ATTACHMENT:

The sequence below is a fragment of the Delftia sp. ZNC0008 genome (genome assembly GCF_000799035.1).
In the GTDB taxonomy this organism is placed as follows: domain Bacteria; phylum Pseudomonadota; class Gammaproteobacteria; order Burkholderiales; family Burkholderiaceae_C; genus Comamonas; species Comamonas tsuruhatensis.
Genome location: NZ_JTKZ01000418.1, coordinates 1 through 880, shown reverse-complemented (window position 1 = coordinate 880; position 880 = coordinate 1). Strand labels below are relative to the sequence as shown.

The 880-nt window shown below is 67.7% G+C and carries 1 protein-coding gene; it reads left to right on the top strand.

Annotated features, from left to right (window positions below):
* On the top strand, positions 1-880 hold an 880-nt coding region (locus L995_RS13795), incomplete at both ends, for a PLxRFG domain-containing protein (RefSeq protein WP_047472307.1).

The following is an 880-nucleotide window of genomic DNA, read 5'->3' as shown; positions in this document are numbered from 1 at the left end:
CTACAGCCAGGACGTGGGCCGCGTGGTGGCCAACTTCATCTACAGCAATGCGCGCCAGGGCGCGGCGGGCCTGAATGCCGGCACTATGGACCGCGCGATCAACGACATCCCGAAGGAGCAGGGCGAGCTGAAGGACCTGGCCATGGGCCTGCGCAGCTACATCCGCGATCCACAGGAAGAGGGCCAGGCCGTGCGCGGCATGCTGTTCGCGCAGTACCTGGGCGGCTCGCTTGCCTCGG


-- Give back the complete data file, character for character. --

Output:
The sequence below is a fragment of the Delftia sp. ZNC0008 genome (genome assembly GCF_000799035.1).
In the GTDB taxonomy this organism is placed as follows: domain Bacteria; phylum Pseudomonadota; class Gammaproteobacteria; order Burkholderiales; family Burkholderiaceae_C; genus Comamonas; species Comamonas tsuruhatensis.
Genome location: NZ_JTKZ01000418.1, coordinates 1 through 880, shown reverse-complemented (window position 1 = coordinate 880; position 880 = coordinate 1). Strand labels below are relative to the sequence as shown.

The 880-nt window shown below is 67.7% G+C and carries 1 protein-coding gene; it reads left to right on the top strand.

Annotated features, from left to right (window positions below):
* On the top strand, positions 1-880 hold an 880-nt coding region (locus L995_RS13795), incomplete at both ends, for a PLxRFG domain-containing protein (RefSeq protein WP_047472307.1).

The following is an 880-nucleotide window of genomic DNA, read 5'->3' as shown; positions in this document are numbered from 1 at the left end:
CTACAGCCAGGACGTGGGCCGCGTGGTGGCCAACTTCATCTACAGCAATGCGCGCCAGGGCGCGGCGGGCCTGAATGCCGGCACTATGGACCGCGCGATCAACGACATCCCGAAGGAGCAGGGCGAGCTGAAGGACCTGGCCATGGGCCTGCGCAGCTACATCCGCGATCCACAGGAAGAGGGCCAGGCCGTGCGCGGCATGCTGTTCGCGCAGTACCTGGGCGGCTCGCTTGCCTCGG